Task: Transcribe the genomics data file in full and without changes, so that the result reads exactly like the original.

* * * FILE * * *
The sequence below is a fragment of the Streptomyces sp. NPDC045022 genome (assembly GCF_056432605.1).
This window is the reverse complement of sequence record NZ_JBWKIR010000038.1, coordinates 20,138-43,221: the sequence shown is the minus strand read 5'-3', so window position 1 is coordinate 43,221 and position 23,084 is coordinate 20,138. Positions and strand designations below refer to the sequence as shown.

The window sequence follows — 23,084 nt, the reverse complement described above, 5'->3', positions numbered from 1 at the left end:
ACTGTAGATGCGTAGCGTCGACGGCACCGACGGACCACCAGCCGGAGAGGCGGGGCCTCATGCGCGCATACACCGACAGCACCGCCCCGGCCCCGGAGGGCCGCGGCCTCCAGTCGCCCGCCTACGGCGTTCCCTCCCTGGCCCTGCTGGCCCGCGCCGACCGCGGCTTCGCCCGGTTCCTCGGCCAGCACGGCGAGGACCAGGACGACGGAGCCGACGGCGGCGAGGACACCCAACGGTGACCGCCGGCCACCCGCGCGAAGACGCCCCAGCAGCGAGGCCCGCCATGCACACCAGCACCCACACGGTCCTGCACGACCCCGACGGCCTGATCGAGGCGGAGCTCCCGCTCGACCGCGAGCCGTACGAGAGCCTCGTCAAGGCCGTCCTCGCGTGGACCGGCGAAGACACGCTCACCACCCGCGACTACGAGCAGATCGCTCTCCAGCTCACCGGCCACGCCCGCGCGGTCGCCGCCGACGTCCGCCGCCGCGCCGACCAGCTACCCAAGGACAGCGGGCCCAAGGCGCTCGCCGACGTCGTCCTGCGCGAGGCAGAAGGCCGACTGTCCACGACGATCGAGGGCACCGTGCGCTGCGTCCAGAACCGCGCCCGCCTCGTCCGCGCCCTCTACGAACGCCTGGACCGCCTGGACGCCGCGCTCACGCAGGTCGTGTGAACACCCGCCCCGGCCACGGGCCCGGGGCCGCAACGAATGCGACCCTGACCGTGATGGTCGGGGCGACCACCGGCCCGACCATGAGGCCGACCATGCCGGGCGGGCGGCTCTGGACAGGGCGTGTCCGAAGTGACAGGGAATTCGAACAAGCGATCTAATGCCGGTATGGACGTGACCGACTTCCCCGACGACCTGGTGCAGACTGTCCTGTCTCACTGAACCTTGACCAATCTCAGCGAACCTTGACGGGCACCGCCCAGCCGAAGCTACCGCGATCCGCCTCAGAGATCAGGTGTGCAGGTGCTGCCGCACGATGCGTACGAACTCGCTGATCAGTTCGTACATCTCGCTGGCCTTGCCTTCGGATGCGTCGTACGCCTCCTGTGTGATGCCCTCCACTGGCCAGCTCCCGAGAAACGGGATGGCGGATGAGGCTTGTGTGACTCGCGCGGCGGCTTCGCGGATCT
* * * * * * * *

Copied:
The sequence below is a fragment of the Streptomyces sp. NPDC045022 genome (assembly GCF_056432605.1).
This window is the reverse complement of sequence record NZ_JBWKIR010000038.1, coordinates 20,138-43,221: the sequence shown is the minus strand read 5'-3', so window position 1 is coordinate 43,221 and position 23,084 is coordinate 20,138. Positions and strand designations below refer to the sequence as shown.

The window sequence follows — 23,084 nt, the reverse complement described above, 5'->3', positions numbered from 1 at the left end:
ACTGTAGATGCGTAGCGTCGACGGCACCGACGGACCACCAGCCGGAGAGGCGGGGCCTCATGCGCGCATACACCGACAGCACCGCCCCGGCCCCGGAGGGCCGCGGCCTCCAGTCGCCCGCCTACGGCGTTCCCTCCCTGGCCCTGCTGGCCCGCGCCGACCGCGGCTTCGCCCGGTTCCTCGGCCAGCACGGCGAGGACCAGGACGACGGAGCCGACGGCGGCGAGGACACCCAACGGTGACCGCCGGCCACCCGCGCGAAGACGCCCCAGCAGCGAGGCCCGCCATGCACACCAGCACCCACACGGTCCTGCACGACCCCGACGGCCTGATCGAGGCGGAGCTCCCGCTCGACCGCGAGCCGTACGAGAGCCTCGTCAAGGCCGTCCTCGCGTGGACCGGCGAAGACACGCTCACCACCCGCGACTACGAGCAGATCGCTCTCCAGCTCACCGGCCACGCCCGCGCGGTCGCCGCCGACGTCCGCCGCCGCGCCGACCAGCTACCCAAGGACAGCGGGCCCAAGGCGCTCGCCGACGTCGTCCTGCGCGAGGCAGAAGGCCGACTGTCCACGACGATCGAGGGCACCGTGCGCTGCGTCCAGAACCGCGCCCGCCTCGTCCGCGCCCTCTACGAACGCCTGGACCGCCTGGACGCCGCGCTCACGCAGGTCGTGTGAACACCCGCCCCGGCCACGGGCCCGGGGCCGCAACGAATGCGACCCTGACCGTGATGGTCGGGGCGACCACCGGCCCGACCATGAGGCCGACCATGCCGGGCGGGCGGCTCTGGACAGGGCGTGTCCGAAGTGACAGGGAATTCGAACAAGCGATCTAATGCCGGTATGGACGTGACCGACTTCCCCGACGACCTGGTGCAGACTGTCCTGTCTCACTGAACCTTGACCAATCTCAGCGAACCTTGACGGGCACCGCCCAGCCGAAGCTACCGCGATCCGCCTCAGAGATCAGGTGTGCAGGTGCTGCCGCACGATGCGTACGAACTCGCTGATCAGTTCGTACATCTCGCTGGCCTTGCCTTCGGATGCGTCGTACGCCTCCTGTGTGATGCCCTCCACTGGCCAGCTCCCGAGAAACGGGATGGCGGATGAGGCTTGTGTGACTCGCGCGGCGGCTTCGCGGATCT